• Since most business credit cards aren't listed on your personal credit report, they are counted when Chase or Bank of America are determining the number of cards you've gotten in the past 12 or 24 months. Signing up for business cards lets you delay, or sometimes even avoid, hitting Chase's and BOA's limits. This maintains your flexibility to get new cards you are interested in.

    Besides these hard barriers, other banks are sensitive to the number of your new cards. So, keeping some of your cards off your personal credit report increases the chance for an approval.

  • The only cards that earn good reward bonuses for office supply stores are small business cards. Many business cards come with lucrative bonus rewards at office supply stores and on telecommunication services (usually including Cable TV). These bonus categories aren’t usually available with personal cards and are particularly easy to take advantage of.
  • If you want to optimize your credit card earning, you’d ideally want to have at least one small business card that earns bonus rewards in these categories.

  • Signing up for both personal and business cards gives you access to a larger overall number of signup offers. If you are collecting signup bonuses in earnest, you will eventually start running out of new cards to get. Having access to business cards increases the total number of available possibilities

You can get small business cards, even if you have a very small business

Small business cards aren’t limited to owners of well-established businesses. If you conduct any independent business at all, such as selling stuff on Etsy or doing occasional consulting work, or if you are in the process of starting a business, you are eligible for a small business card.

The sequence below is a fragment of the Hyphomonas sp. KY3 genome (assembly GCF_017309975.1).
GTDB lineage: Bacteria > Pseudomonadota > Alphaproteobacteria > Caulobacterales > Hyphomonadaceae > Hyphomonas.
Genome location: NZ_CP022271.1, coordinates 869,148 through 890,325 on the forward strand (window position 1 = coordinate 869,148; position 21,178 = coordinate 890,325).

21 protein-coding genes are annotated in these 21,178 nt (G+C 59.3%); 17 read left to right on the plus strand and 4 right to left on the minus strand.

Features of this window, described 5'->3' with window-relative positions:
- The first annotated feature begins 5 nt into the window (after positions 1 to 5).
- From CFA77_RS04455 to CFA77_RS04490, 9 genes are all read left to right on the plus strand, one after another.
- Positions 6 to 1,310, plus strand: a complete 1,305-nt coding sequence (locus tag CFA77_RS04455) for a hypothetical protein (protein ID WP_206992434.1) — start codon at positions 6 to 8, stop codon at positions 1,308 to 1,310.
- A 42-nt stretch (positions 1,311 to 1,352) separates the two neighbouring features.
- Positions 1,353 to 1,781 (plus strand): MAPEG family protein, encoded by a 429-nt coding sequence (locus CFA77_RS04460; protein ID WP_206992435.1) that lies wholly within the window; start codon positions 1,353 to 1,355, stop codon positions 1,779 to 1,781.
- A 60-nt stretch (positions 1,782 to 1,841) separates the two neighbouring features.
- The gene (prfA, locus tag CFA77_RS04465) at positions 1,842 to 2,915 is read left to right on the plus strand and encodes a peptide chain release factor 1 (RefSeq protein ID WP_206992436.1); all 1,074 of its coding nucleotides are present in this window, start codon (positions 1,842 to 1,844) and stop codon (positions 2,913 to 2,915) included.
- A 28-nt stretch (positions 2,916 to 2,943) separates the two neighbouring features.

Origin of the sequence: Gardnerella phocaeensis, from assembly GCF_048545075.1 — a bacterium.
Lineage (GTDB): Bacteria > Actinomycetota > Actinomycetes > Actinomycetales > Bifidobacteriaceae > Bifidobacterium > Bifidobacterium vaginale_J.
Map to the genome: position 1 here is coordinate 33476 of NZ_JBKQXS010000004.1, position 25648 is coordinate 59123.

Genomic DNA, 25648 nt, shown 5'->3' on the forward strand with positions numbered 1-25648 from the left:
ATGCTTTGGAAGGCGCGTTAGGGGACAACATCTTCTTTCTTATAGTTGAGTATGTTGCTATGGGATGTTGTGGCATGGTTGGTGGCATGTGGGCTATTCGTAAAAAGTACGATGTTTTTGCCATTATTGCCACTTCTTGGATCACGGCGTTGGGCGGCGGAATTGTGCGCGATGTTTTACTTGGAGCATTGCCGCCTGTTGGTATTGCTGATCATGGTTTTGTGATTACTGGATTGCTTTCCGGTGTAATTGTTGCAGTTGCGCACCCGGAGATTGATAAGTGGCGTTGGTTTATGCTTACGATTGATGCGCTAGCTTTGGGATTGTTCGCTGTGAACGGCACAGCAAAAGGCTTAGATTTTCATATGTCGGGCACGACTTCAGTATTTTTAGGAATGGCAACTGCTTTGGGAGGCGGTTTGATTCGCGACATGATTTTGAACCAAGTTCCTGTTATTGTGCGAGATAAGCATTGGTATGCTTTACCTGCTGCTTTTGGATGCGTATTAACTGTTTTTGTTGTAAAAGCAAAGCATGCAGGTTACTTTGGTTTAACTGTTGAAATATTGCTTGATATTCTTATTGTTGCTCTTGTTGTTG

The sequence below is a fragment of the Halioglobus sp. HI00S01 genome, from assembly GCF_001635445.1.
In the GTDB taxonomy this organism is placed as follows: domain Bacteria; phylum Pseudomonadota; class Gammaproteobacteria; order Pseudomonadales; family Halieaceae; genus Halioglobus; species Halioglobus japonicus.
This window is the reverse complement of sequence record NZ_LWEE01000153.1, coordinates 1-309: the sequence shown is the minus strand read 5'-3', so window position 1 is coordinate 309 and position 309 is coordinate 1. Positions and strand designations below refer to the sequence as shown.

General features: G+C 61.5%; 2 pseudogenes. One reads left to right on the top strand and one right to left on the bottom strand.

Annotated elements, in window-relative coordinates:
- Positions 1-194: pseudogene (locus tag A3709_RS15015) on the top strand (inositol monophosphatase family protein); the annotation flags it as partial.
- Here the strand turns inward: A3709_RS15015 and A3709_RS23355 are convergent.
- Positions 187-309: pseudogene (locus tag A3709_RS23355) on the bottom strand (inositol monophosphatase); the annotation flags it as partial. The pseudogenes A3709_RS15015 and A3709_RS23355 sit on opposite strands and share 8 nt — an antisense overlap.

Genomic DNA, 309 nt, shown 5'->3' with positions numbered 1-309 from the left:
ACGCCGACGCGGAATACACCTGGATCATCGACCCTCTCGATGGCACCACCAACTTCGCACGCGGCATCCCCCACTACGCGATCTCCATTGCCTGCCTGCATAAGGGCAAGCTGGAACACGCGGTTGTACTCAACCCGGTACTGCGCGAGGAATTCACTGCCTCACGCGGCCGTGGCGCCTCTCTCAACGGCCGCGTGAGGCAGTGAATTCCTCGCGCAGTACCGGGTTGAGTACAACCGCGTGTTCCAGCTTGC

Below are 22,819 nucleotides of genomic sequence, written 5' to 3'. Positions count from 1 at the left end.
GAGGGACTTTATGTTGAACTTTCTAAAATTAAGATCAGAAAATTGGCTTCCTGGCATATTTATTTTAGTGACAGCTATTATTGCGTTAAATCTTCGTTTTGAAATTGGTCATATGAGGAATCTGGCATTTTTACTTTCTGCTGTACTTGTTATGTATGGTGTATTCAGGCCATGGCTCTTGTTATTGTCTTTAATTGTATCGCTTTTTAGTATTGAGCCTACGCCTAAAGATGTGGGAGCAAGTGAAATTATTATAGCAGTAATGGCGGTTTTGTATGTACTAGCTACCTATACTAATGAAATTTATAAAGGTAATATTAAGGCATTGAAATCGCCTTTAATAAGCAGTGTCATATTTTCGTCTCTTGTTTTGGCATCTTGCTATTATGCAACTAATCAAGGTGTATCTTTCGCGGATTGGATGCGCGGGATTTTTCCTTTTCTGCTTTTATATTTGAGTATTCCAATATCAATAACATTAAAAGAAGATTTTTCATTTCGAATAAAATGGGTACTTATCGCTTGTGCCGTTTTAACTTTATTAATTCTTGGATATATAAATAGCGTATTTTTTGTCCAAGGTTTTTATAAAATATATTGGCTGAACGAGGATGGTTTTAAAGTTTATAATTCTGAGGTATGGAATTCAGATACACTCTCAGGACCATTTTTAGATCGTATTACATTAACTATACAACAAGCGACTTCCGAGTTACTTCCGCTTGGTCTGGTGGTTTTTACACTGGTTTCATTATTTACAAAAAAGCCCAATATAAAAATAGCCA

• You (usually) don’t even need to be making any money yet. Most small businesses start out spending money, before they ever earn their first dollar. It is natural to want to be able to use a business credit card for your start up purchases. The banks are eager to get your business—that’s what the signup bonuses are fundamentally about in the first place. You may not be able to get a huge credit line, but you can generally get approved for business credit cards, even for a side business you are just setting up.
  • Amex and Chase sometime require that the business revenue on your application be at least $1,000. But many people believe that the revenue question on their business credit card application represents a prediction of the current year's revenue, rather than a summary of the previous year's.

  • Your business doesn’t need to be incorporated. Many smaller businesses are simple sole proprietorships. If you have a sole proprietorship, you are personally responsible for any debt and your personal credit report will be pulled when you apply for the card. Instead of using a business Federal ID number, you can just enter your personal social security number into the Federal ID number box on the credit card application.
  • But you can also apply with an Employer Identification Number (EIN) instead. You can very quickly go online and acquire a free EIN for your sole proprietorship.

  • Banks will ask for information about your business, such as your annual revenue, but most credit card companies don’t require you to send them any records or other information. Never lie about your business.
  • Ideally, you'd open a business checking account and make sure you have any necessary business licenses before you start applying for business credit cards. If you look around, you should be able to find a bank or credit union that will give you a business checking account without any monthly fees.

Once you get a business card, you can usually use it for non-business-related purchases

The thorniest issue with business credit cards is whether you can use them for personal spending.